Diary of a startup - lessons learned
By davidleetodd on May 15, 2007
I drove out to Orange County last week to inspect the startup's new offices. They were pretty impressive, on the fifth floor of a newer highrise. They're definitely planning for future growth -- most of the desks were unoccupied. "Monty," the CIO, showed me around. The hardware is up and running, and it hasn't been moved to their co-location center yet, so I got to see it whirring away. I guess computers haven't been visually impressive since the days of big iron -- today they are just a few slim boxes sitting in a rack that you could wheel into the elevator -- but they do retain an undeniable elegance, a sense that they are the embodiment of an enormous amount of intellectual effort.
Monty and his team have done a terrific job integrating everything in a very short time: HP boxes, Cisco routers, VMware virtualization, Windows operating systems and database, BEA middleware, specialized off-the-shelf mortgage applications. They should be funding their first loan this week, only a few days beyond their original four-month schedule.
There are some key lessons that can be drawn from watching the way this startup came together, lessons both for Sun and for prospective entrepreneurs. Naturally, these are only one man's opinion.
The first is that we are in an era of intense specialization. Monty pulled together both hardware and software from many different vendors, choosing what he saw as best of breed every time. A corollary for a multi-line vendor like Sun is that to appeal to this type of buyer, you have to be among the best in every product line that you hope to sell. If you aren't, you're going to get cherry-picked. Pros like Monty don't set much store by one-stop shopping. The reason is obvious: startups are so inherently risky that their IT crews will do anything they can to mitigate risk, and the best way to do so is to buy what you perceive as the best.
The second lesson is that open source software without a vendor behind it has a huge handicap. Monty thought about using Xen for virtualization, but he went with VMware in the end because it was more expedient, and less risky.
The third lesson is that you can outsource just about everything. Their data center is outsourced. Their HR is outsourced. Their CRM is outsourced. Four of their developers are consultants in India. Their loan docs are scanned into the system by a couple of guys who were sent over by their imaging outsourcer. The ability to outsource so much allows a startup to be up and running in a very short time, and to conserve capital by paying at the point of use. To me, the lesson for Sun is that the data center outsourcing business deserves some serious study. If we can do a Black Box so well, why not a Black Building?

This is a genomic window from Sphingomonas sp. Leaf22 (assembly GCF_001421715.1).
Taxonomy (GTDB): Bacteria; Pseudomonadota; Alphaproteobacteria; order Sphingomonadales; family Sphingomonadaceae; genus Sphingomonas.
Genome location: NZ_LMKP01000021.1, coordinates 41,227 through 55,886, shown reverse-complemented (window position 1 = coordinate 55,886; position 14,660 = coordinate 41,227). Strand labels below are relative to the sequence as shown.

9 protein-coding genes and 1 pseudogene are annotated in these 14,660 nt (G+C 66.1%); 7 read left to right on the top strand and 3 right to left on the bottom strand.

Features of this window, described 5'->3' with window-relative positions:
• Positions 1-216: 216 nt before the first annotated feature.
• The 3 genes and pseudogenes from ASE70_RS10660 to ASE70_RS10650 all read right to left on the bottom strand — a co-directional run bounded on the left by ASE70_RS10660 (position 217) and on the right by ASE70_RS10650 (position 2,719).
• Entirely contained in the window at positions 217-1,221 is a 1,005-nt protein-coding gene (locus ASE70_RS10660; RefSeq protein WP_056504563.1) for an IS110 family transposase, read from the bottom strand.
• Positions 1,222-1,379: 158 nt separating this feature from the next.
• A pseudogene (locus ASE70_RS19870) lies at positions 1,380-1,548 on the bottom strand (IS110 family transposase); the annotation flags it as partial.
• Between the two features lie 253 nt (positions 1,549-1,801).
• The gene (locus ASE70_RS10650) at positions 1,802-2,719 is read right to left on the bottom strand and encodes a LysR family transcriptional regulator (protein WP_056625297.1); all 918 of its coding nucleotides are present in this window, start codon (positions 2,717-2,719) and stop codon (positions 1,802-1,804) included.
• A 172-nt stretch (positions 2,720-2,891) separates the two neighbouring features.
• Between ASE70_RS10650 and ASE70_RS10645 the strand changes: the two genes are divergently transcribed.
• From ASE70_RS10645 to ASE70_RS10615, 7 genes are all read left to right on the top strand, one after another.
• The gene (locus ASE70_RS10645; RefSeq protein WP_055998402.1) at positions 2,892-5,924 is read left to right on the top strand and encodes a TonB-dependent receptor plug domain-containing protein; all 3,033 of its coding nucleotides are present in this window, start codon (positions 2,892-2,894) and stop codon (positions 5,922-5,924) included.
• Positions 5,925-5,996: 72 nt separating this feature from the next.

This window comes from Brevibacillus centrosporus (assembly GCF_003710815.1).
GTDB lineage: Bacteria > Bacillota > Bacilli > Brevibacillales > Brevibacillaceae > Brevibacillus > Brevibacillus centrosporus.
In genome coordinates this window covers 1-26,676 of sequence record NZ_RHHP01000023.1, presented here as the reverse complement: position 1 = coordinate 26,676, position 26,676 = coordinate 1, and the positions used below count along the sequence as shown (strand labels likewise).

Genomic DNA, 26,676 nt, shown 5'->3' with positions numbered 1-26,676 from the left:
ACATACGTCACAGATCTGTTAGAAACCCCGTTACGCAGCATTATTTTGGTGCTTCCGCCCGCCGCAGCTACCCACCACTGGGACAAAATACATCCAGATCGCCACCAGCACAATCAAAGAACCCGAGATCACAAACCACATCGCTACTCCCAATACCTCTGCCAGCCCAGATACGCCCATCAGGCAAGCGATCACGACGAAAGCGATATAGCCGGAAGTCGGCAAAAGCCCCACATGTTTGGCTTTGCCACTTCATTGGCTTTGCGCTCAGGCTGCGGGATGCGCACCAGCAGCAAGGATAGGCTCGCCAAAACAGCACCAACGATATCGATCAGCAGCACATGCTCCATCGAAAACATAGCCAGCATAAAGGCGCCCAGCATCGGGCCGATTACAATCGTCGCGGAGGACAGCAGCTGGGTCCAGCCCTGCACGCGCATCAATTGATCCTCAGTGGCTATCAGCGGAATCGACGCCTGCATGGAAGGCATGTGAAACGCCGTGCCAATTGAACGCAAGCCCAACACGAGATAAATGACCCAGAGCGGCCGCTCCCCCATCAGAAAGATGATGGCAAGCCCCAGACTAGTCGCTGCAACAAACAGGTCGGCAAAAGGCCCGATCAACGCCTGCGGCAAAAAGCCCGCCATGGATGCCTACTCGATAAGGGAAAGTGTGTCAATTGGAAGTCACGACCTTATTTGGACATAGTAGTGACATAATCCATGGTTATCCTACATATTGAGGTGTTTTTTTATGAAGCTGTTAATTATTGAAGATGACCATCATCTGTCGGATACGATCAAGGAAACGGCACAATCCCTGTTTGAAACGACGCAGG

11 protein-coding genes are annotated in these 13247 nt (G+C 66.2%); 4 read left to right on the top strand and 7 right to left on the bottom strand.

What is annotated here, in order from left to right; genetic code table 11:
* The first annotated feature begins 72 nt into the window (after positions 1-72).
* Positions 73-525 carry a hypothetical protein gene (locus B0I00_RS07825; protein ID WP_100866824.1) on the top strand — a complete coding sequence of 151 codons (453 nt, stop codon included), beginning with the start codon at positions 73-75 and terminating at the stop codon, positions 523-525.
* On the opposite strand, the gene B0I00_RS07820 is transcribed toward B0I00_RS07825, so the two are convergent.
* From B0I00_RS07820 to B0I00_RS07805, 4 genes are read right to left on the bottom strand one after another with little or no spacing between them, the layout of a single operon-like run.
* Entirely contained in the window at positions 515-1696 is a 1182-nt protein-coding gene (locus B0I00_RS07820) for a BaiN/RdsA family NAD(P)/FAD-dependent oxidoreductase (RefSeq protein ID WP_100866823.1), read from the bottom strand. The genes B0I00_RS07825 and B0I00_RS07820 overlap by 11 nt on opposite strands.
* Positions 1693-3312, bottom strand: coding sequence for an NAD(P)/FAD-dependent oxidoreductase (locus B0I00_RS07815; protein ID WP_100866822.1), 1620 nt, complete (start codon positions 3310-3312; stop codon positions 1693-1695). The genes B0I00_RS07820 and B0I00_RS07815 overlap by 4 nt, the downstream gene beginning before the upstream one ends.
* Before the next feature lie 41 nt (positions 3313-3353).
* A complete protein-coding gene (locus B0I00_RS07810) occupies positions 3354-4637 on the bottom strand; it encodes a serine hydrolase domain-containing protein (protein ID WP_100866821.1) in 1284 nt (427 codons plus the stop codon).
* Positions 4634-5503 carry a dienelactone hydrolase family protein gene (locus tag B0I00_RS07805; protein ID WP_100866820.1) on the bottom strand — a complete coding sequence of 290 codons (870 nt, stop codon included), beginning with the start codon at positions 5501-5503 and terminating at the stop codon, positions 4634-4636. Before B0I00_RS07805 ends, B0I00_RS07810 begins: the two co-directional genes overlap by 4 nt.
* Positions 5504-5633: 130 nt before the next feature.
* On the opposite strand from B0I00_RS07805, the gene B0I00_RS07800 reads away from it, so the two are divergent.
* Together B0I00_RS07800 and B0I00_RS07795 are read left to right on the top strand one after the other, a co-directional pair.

The fourth lesson is that the hypervisor is the new operating system. Both VMware and Xen run on bare metal. All of the startup's applications run in separate instances of Windows, but they all run on the same HP box running VMware, not HP-UX. Sun's support of Solaris on VMware and Xen couldn't have come at a better time. IT theorists make much of the idea that cost-saving server consolidation is behind the explosion in virtualization, but my hunch is that the real reason, at least for a startup, is risk mitigation again. You don't wan't the crash of one application to bring down the whole system.
The fifth lesson is that big ticket IT gear is still sold by human beings, not bought from a catalog. Sun tried hard to get Monty's business, but HP tried just a bit harder. Again, I think that risk mitigation is at the heart of this. Monty wound up buying the hardware through an HP channel partner, and one reason was that the channel partner offered some very valuable consulting services that helped ensure the project's success.
The sixth lesson is that speed is critical. Every day without income burns another tranche of the startup's limited capital, and if you burn through too much of it, you're finished. Running out of capital is the biggest risk of all. Monty made some choices based on what could be up and running quickly, and products and vendors that couldn't deliver results quickly were cast aside.
In the end, it's all about risk. The startup that controls risk effectively will have a better chance of survival, and the vendor that can speedily provide the products and services that mitigate risk will have the best chance at selling to this type of customer.